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I think we often let our music taste define us, but I don’t really know why. I mean, I do, but I don’t. Many feel insulted when their music is insulted because they find pieces of themselves in it, but on the other hand, the music isn’t you, the artist isn’t you, and you are not the music or the artist. Heck, even though my friend insulted Coldplay’s music, she wasn’t actually insulting Coldplay as people. I also don’t know why other people make judgments about others based on what they listen to. You like Lorde? Oh you must be a stuck up hipster type. You like Drake? You’re a sissy. Like rap or rock  music? You must hate authority. While there is at least a small piece of truth in every stereotype, we should never let these preconceived notions rule our thinking.






My life is probably very uninteresting to you, but I have one more narrative to share. One time my friend and I literally became angry with each other over music. This situation was so stupid, I’m almost too embarrassed to share it. Almost. Anyway, my friend was a big Lana Del Rey fan, and I didn’t like her much. I was kind of being  a jerk because I criticized Lana’s singing and image, as my friend, the biggest Lana fan, looked on.  She came back at me by insulting Coldplay, and soon we were both pretty annoyed with each other. As I walked out of class, without my friend, another girl approached me and said , “I can’t believe she doesn’t like Coldplay.” I said, “I know,” as I mentally gave this acquaintance a high five as if we were in a sisterhood of Coldplay fans or something. As it turns out, my friend heard this exchange, and she later told me that it hurt her. If you’re wondering, this petty situation blew over and we are still friends today.

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Everyday I go on YouTube and I see fans fighting in the comments over who the better artist is. Demi or Selena? Prince or Michael? Drake or Kendrick? I watch as they make their cases for why they are right, as they make death threats and become physically distraught after their music taste or favorite artists is dragged.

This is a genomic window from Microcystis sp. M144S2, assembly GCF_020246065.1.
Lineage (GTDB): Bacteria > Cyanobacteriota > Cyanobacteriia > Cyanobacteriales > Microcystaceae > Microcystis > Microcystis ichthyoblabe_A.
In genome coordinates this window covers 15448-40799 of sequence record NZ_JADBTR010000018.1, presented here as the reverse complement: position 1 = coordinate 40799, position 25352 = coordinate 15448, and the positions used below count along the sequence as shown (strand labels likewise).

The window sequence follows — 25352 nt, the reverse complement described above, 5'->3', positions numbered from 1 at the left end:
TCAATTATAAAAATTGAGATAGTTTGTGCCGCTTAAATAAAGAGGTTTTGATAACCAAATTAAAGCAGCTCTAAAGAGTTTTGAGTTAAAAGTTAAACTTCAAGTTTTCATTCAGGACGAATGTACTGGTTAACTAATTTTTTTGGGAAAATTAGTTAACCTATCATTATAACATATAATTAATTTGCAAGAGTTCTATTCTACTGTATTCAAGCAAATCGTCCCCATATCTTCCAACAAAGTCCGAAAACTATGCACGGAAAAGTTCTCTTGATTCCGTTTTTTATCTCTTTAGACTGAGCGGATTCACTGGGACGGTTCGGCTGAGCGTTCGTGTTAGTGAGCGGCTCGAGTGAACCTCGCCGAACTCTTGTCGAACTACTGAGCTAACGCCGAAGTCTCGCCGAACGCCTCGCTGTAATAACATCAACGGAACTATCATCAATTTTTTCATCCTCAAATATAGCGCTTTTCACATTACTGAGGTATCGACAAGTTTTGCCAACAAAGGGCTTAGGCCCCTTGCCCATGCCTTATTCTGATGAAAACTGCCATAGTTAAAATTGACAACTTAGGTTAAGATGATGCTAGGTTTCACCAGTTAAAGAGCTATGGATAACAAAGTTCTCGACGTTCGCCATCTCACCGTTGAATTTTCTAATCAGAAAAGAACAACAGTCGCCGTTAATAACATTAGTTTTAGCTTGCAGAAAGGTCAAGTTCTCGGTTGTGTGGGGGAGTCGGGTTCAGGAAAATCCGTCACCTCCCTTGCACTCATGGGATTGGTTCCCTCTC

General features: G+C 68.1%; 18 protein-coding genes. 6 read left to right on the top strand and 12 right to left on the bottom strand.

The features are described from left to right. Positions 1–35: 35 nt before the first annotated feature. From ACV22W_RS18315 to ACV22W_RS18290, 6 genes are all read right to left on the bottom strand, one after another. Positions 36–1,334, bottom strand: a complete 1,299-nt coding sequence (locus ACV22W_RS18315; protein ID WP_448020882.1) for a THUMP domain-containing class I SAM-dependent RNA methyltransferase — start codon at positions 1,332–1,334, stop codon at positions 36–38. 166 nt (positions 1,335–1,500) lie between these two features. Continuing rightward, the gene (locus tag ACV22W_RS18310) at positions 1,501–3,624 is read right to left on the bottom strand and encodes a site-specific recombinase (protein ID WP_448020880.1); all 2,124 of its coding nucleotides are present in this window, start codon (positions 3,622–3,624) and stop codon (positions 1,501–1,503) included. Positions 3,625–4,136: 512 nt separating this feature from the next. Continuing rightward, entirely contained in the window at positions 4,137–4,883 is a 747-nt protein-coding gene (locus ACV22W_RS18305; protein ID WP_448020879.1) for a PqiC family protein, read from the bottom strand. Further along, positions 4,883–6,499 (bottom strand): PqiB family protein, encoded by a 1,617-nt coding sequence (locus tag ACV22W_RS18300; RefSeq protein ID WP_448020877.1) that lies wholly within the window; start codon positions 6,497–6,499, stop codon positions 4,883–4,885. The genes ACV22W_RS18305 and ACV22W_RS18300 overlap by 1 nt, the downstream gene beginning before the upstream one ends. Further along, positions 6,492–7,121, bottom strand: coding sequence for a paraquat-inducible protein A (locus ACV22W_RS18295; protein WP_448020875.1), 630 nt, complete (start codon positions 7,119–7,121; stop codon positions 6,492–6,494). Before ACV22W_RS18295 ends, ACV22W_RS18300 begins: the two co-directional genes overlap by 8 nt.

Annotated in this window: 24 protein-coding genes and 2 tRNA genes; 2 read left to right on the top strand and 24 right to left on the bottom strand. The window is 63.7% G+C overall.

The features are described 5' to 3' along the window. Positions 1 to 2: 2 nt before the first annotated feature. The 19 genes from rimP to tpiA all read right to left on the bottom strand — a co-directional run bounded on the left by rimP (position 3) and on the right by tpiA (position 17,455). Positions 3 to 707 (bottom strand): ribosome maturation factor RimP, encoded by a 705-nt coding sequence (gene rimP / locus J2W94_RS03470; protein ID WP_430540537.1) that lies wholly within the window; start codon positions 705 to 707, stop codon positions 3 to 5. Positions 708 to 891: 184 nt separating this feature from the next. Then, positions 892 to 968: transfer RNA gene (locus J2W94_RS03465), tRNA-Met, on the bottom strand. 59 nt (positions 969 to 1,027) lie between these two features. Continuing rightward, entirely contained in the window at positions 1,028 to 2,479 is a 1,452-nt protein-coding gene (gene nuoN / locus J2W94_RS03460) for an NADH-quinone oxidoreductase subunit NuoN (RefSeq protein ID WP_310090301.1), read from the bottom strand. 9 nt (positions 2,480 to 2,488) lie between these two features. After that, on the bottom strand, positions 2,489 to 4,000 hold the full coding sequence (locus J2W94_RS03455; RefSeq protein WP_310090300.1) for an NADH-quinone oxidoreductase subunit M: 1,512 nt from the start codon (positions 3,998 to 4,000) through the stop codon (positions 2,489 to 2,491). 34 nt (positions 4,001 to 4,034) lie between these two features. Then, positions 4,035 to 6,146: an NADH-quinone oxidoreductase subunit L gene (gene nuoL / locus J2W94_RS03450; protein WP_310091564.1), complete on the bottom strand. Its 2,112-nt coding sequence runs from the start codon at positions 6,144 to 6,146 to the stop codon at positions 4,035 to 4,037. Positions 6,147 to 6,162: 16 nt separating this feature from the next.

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My question is: why? Why can’t I like my music, and why can’t you like yours? Surely I can listen to Coldplay, and you can listen to Drake, and we can still be friends right? We can exist in harmony right? Besides, music, among many other things, should unite us. Every time I go to  a concert I am amazed at how people from all walks of life can connect through music.

We humans are always finding ways to separate ourselves and pick fandoms or sides so that we can feel more important or feel as if we belong to a group. In doing this, we become close minded to new music, ideas, or people. If I stopped being friends with everyone that had different musical taste, or stereotyped people just on the basis of what they listened to, I would have no friends at all. It is okay to like different things or different people, but it isn’t ok to be disrespectful or hateful on these grounds alone. Separate from all of my likes and dislikes, I am a (not quite) fully realized person, and so are you. Your musical taste doesn’t define you or your friends, and it shouldn’t divide you either.  Neither should your politics.